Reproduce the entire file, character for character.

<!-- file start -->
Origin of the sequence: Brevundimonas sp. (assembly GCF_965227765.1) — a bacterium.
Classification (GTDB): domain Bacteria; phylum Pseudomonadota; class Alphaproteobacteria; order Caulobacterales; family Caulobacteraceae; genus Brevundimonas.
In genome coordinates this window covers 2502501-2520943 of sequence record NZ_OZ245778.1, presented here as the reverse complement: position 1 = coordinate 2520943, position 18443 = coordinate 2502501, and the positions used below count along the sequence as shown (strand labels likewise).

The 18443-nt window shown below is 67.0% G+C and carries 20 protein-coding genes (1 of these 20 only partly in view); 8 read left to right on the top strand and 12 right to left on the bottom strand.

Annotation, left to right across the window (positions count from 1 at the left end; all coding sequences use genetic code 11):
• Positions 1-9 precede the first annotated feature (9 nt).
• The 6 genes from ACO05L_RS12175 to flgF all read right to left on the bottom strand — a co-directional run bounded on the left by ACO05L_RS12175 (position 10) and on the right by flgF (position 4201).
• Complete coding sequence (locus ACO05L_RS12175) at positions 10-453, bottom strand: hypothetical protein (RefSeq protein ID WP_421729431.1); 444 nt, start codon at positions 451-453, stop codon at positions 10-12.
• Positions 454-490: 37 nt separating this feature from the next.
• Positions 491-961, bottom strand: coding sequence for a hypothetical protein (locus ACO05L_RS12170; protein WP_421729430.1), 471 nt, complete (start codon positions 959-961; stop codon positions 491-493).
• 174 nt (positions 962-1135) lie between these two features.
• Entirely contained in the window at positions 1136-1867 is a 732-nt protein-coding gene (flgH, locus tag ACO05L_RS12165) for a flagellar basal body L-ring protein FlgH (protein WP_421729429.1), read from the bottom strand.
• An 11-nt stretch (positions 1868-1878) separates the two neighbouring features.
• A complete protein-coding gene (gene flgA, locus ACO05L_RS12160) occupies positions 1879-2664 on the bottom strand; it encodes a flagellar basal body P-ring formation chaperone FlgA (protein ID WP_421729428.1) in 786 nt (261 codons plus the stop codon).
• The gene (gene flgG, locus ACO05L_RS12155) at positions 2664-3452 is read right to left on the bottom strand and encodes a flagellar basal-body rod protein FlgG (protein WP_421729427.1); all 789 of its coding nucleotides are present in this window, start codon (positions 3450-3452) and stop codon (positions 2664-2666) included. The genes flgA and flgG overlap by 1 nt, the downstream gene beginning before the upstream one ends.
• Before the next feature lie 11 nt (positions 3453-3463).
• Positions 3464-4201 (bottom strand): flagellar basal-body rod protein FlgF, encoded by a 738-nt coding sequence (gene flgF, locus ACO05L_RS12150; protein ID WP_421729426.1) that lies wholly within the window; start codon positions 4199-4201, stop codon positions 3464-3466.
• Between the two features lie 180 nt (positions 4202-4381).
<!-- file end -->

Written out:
Origin of the sequence: Brevundimonas sp. (assembly GCF_965227765.1) — a bacterium.
Classification (GTDB): domain Bacteria; phylum Pseudomonadota; class Alphaproteobacteria; order Caulobacterales; family Caulobacteraceae; genus Brevundimonas.
In genome coordinates this window covers 2502501-2520943 of sequence record NZ_OZ245778.1, presented here as the reverse complement: position 1 = coordinate 2520943, position 18443 = coordinate 2502501, and the positions used below count along the sequence as shown (strand labels likewise).

The 18443-nt window shown below is 67.0% G+C and carries 20 protein-coding genes (1 of these 20 only partly in view); 8 read left to right on the top strand and 12 right to left on the bottom strand.

Annotation, left to right across the window (positions count from 1 at the left end; all coding sequences use genetic code 11):
• Positions 1-9 precede the first annotated feature (9 nt).
• The 6 genes from ACO05L_RS12175 to flgF all read right to left on the bottom strand — a co-directional run bounded on the left by ACO05L_RS12175 (position 10) and on the right by flgF (position 4201).
• Complete coding sequence (locus ACO05L_RS12175) at positions 10-453, bottom strand: hypothetical protein (RefSeq protein ID WP_421729431.1); 444 nt, start codon at positions 451-453, stop codon at positions 10-12.
• Positions 454-490: 37 nt separating this feature from the next.
• Positions 491-961, bottom strand: coding sequence for a hypothetical protein (locus ACO05L_RS12170; protein WP_421729430.1), 471 nt, complete (start codon positions 959-961; stop codon positions 491-493).
• 174 nt (positions 962-1135) lie between these two features.
• Entirely contained in the window at positions 1136-1867 is a 732-nt protein-coding gene (flgH, locus tag ACO05L_RS12165) for a flagellar basal body L-ring protein FlgH (protein WP_421729429.1), read from the bottom strand.
• An 11-nt stretch (positions 1868-1878) separates the two neighbouring features.
• A complete protein-coding gene (gene flgA, locus ACO05L_RS12160) occupies positions 1879-2664 on the bottom strand; it encodes a flagellar basal body P-ring formation chaperone FlgA (protein ID WP_421729428.1) in 786 nt (261 codons plus the stop codon).
• The gene (gene flgG, locus ACO05L_RS12155) at positions 2664-3452 is read right to left on the bottom strand and encodes a flagellar basal-body rod protein FlgG (protein WP_421729427.1); all 789 of its coding nucleotides are present in this window, start codon (positions 3450-3452) and stop codon (positions 2664-2666) included. The genes flgA and flgG overlap by 1 nt, the downstream gene beginning before the upstream one ends.
• Before the next feature lie 11 nt (positions 3453-3463).
• Positions 3464-4201 (bottom strand): flagellar basal-body rod protein FlgF, encoded by a 738-nt coding sequence (gene flgF, locus ACO05L_RS12150; protein ID WP_421729426.1) that lies wholly within the window; start codon positions 4199-4201, stop codon positions 3464-3466.
• Between the two features lie 180 nt (positions 4202-4381).